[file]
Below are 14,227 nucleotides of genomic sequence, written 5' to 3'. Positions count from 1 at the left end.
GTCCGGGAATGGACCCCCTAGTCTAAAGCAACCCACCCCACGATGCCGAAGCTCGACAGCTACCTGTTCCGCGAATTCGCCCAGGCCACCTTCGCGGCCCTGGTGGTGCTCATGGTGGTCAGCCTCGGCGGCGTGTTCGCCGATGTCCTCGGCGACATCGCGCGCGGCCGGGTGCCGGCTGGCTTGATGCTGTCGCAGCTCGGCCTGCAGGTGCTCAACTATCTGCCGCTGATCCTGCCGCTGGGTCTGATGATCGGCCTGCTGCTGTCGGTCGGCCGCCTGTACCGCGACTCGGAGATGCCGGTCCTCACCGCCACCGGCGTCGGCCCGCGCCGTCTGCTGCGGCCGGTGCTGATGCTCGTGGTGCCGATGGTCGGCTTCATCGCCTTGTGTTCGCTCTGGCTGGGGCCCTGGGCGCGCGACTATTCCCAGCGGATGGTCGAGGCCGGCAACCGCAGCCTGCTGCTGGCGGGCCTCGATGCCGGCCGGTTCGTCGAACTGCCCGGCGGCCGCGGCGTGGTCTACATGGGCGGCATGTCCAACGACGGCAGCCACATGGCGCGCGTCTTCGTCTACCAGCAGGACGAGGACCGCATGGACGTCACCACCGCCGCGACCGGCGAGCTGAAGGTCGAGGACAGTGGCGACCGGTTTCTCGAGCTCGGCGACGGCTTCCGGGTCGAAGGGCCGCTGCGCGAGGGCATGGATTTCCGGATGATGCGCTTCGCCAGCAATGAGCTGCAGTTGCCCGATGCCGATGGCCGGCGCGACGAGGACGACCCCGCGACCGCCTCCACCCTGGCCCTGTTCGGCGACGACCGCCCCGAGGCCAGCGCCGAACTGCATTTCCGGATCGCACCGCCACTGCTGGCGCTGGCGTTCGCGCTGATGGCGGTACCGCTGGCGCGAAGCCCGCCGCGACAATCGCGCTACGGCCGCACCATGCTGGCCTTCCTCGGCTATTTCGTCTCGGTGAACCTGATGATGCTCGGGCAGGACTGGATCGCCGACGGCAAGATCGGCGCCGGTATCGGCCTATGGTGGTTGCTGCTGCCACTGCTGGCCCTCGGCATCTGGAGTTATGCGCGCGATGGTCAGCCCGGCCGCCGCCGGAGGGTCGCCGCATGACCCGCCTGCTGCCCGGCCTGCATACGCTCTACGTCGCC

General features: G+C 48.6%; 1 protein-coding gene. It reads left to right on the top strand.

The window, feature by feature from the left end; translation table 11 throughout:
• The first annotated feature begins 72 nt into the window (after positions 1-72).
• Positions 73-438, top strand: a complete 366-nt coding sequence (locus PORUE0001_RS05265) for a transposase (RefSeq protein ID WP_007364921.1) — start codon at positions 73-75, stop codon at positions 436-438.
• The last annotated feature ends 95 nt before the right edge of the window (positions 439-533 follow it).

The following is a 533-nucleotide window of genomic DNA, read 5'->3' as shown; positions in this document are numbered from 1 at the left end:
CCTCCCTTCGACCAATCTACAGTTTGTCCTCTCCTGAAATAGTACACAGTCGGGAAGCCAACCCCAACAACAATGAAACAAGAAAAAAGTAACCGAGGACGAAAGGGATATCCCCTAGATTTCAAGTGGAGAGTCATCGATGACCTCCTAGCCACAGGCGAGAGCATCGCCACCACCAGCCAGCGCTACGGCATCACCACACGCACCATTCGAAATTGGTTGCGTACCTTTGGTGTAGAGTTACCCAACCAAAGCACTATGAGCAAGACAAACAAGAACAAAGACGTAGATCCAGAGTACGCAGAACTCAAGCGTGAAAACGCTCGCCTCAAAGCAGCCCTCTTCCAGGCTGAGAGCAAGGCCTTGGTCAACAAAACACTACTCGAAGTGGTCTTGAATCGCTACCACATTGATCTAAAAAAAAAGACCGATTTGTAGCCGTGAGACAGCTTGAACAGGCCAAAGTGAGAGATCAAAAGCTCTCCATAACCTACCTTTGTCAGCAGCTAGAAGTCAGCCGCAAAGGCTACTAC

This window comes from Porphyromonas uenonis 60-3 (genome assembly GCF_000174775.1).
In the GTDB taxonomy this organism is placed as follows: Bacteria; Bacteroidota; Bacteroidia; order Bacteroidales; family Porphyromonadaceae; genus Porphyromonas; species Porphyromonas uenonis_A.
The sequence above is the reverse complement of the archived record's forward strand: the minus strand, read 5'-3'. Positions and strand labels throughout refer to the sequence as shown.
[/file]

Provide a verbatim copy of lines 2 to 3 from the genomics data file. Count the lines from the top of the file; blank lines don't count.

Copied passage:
GTCCGGGAATGGACCCCCTAGTCTAAAGCAACCCACCCCACGATGCCGAAGCTCGACAGCTACCTGTTCCGCGAATTCGCCCAGGCCACCTTCGCGGCCCTGGTGGTGCTCATGGTGGTCAGCCTCGGCGGCGTGTTCGCCGATGTCCTCGGCGACATCGCGCGCGGCCGGGTGCCGGCTGGCTTGATGCTGTCGCAGCTCGGCCTGCAGGTGCTCAACTATCTGCCGCTGATCCTGCCGCTGGGTCTGATGATCGGCCTGCTGCTGTCGGTCGGCCGCCTGTACCGCGACTCGGAGATGCCGGTCCTCACCGCCACCGGCGTCGGCCCGCGCCGTCTGCTGCGGCCGGTGCTGATGCTCGTGGTGCCGATGGTCGGCTTCATCGCCTTGTGTTCGCTCTGGCTGGGGCCCTGGGCGCGCGACTATTCCCAGCGGATGGTCGAGGCCGGCAACCGCAGCCTGCTGCTGGCGGGCCTCGATGCCGGCCGGTTCGTCGAACTGCCCGGCGGCCGCGGCGTGGTCTACATGGGCGGCATGTCCAACGACGGCAGCCACATGGCGCGCGTCTTCGTCTACCAGCAGGACGAGGACCGCATGGACGTCACCACCGCCGCGACCGGCGAGCTGAAGGTCGAGGACAGTGGCGACCGGTTTCTCGAGCTCGGCGACGGCTTCCGGGTCGAAGGGCCGCTGCGCGAGGGCATGGATTTCCGGATGATGCGCTTCGCCAGCAATGAGCTGCAGTTGCCCGATGCCGATGGCCGGCGCGACGAGGACGACCCCGCGACCGCCTCCACCCTGGCCCTGTTCGGCGACGACCGCCCCGAGGCCAGCGCCGAACTGCATTTCCGGATCGCACCGCCACTGCTGGCGCTGGCGTTCGCGCTGATGGCGGTACCGCTGGCGCGAAGCCCGCCGCGACAATCGCGCTACGGCCGCACCATGCTGGCCTTCCTCGGCTATTTCGTCTCGGTGAACCTGATGATGCTCGGGCAGGACTGGATCGCCGACGGCAAGATCGGCGCCGGTATCGGCCTATGGTGGTTGCTGCTGCCACTGCTGGCCCTCGGCATCTGGAGTTATGCGCGCGATGGTCAGCCCGGCCGCCGCCGGAGGGTCGCCGCATGACCCGCCTGCTGCCCGGCCTGCATACGCTCTACGTCGCC

General features: G+C 48.6%; 1 protein-coding gene. It reads left to right on the top strand.